Kashmir protesters defy restrictions, clash with security forces

Updated 49 sec ago
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Kashmir protesters defy restrictions, clash with security forces

SRINAGAR, India: Security forces used tear gas against stone-throwing local residents in Indian Kashmir’s main city of Srinagar on Friday, after a third straight week of protests in the restive Soura district despite the imposition of tight restrictions.
Paramilitary police tried to enter Soura, which has emerged as a center of the protests, as hundreds of locals staged a protest march against Indian Prime Minister Narendra Modi’s decision to withdraw autonomy for Jammu and Kashmir on Aug. 5.
Posters appeared overnight this week in Srinagar, the Muslim-majority region’s main city, calling for a march to the office of the UN Military Observer Group for India and Pakistan (UNMOGIP), to protest against India’s decision.
This was the first such call by separatists seeking Kashmir’s secession from India. India’s move was accompanied by travel and communication restrictions in Kashmir that are still largely in place, although some landlines were restored last week.
The UNMOGIP was set up in 1949 after the first war between India and Pakistan over Kashmir, a Himalayan region both countries claim in full but rule in part. The group monitors cease-fire violations along the border between the countries.
In a narrow lane of Soura, blocked like many others with rocks and sheets of metal, residents hurled stones at the paramilitary police to stop them moving into an area around the local mosque, Jinab Sahib, which had earlier been packed for Friday prayers.
The police responded with several rounds of tear gas and chili grenades but were beaten back by dozens of stone-pelting men. Some men suffered pellet injuries.
The locals said the security forces had been repeatedly trying to move into Soura, often using tear gas and pellets.
“We are neither safe at home, nor outside,” said Rouf, who declined to give his full name. He had rubbed salt into his face to counteract the effects of tear gas.
The afternoon had begun peacefully, with men and women streaming into Jinab Sahib for afternoon prayers. A cleric then raised a call for “Azadi” – Urdu for freedom – several times, and declared Kashmir’s allegiance to neighboring Pakistan.
“Long live Pakistan,” the cleric said, as worshippers roared back in approval.
TRUMP OFFERS TO MEDIATE
US President Donald Trump plans to discuss Kashmir when he meets Indian Prime Minister Narendra Modi on the sidelines of a G7 meeting in France this weekend, a senior US administration official said on Thursday.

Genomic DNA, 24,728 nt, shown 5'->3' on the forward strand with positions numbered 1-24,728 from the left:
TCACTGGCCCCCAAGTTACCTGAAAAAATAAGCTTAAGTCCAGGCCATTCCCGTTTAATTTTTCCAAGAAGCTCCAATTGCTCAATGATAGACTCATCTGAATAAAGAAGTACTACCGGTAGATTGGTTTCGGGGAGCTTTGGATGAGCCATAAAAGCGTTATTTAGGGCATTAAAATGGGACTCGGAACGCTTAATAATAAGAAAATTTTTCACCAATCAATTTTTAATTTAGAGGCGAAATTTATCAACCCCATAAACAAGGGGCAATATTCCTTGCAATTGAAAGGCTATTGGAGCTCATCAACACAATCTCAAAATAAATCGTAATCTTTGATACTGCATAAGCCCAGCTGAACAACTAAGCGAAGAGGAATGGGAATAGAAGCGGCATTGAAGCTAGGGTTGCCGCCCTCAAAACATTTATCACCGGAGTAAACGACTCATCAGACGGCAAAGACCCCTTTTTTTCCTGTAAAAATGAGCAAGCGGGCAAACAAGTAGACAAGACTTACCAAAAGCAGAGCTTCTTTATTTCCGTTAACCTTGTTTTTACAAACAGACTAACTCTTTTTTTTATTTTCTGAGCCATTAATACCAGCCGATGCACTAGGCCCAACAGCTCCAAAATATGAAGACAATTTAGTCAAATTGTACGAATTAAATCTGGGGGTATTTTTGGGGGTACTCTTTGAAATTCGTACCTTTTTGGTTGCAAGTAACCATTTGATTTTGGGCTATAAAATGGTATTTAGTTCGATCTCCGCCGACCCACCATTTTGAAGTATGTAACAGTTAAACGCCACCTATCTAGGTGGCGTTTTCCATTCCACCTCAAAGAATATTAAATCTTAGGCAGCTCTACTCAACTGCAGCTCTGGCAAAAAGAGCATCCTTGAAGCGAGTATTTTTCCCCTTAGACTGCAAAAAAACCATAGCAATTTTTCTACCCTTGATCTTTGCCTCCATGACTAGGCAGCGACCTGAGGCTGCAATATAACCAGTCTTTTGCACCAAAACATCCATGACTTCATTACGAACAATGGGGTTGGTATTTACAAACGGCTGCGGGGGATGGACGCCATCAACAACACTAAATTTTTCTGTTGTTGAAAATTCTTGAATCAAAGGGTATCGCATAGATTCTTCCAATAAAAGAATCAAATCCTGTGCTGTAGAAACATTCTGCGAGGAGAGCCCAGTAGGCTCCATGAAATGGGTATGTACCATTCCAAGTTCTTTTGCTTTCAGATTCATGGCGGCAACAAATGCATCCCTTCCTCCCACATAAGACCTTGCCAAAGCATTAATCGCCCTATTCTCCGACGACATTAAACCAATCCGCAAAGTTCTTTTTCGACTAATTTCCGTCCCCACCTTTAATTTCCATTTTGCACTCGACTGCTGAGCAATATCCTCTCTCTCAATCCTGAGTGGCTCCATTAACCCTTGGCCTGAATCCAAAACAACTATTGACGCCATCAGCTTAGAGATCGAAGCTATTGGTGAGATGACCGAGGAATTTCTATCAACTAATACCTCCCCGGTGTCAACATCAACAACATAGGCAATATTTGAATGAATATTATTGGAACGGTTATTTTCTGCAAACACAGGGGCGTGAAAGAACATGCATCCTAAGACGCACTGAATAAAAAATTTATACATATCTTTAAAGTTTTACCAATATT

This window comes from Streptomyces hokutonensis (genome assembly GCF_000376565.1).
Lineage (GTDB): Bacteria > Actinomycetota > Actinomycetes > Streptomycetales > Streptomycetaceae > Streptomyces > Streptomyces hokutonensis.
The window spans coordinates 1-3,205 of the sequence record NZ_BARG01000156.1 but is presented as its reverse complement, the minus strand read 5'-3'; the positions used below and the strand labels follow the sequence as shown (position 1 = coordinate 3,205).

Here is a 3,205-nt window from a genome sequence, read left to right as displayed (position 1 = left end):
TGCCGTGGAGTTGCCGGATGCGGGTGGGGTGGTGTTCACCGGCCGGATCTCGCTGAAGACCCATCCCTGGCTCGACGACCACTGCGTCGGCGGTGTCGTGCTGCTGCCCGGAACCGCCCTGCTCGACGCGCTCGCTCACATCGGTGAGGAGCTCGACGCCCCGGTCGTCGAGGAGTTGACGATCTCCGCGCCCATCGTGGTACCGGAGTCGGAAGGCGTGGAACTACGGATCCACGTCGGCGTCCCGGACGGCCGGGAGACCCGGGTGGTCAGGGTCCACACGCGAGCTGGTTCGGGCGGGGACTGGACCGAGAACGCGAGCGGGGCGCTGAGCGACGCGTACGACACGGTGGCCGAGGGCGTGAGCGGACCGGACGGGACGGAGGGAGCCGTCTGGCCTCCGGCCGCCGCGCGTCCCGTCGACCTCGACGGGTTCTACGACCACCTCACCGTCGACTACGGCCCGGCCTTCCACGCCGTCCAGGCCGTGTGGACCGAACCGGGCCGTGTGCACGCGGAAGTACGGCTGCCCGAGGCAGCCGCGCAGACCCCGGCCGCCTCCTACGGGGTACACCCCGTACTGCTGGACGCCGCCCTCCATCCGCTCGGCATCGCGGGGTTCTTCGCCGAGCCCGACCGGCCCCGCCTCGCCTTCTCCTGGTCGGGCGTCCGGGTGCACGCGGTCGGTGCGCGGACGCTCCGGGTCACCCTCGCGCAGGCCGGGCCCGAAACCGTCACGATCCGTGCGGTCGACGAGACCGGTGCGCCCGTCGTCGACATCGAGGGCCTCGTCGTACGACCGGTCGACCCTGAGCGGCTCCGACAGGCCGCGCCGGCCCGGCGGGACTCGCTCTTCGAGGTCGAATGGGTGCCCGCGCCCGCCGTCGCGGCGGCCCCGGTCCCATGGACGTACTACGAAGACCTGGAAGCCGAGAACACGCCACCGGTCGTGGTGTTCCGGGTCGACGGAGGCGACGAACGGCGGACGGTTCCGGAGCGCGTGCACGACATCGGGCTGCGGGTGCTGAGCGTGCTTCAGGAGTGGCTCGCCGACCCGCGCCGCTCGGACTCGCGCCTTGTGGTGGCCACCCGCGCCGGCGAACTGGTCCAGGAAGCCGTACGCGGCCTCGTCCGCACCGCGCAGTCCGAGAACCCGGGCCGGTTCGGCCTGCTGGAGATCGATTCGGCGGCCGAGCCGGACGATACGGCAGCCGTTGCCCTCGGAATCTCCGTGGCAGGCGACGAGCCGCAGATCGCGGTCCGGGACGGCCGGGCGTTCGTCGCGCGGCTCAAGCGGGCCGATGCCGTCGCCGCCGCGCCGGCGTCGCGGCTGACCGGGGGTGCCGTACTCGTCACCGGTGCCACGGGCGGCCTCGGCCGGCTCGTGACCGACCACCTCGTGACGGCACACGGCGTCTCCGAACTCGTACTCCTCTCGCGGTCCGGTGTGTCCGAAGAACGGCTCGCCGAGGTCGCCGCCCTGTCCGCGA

Trump, who has offered to mediate between India and Pakistan, will press Modi on how he plans to calm regional tensions after the withdrawal of Kashmir’s autonomy, and stress the need for dialogue, the official said.
Some Indian media reports on Friday said “terrorists” were trying to enter India from Afghanistan, citing unnamed government officials.
Pakistan’s Prime Minister Imran Khan responded on Twitter on Friday that such claims were being made to “divert attention” away from what he called human rights violations in Kashmir.
“The Indian leadership will in all probability attempt a false flag operation to divert attention,” Khan said.
Khan’s comments came a day after United Nations experts called on the Indian government to “end the crackdown on freedom of expression, access to information and peaceful protests” in Kashmir, saying it would increase regional tensions.
“The blackout is a form of collective punishment of the people of Jammu and Kashmir, without even a pretext of a precipitating offense,” they said in a statement.
At least 152 people have been hurt by teargas and pellets since security forces launched their crackdown, data from the Himalayan region’s two main hospitals shows.
Large swathes of Srinagar remain deserted with shops shut except for some provision stores with shutters half-down. Police vans patrolled some areas announcing a curfew and asking people to stay indoors.
On the Dal Lake, long rows of houseboats, normally packed with tourists at this time of year, floated closed and empty, as police patrolled its mirror-calm waters in boats.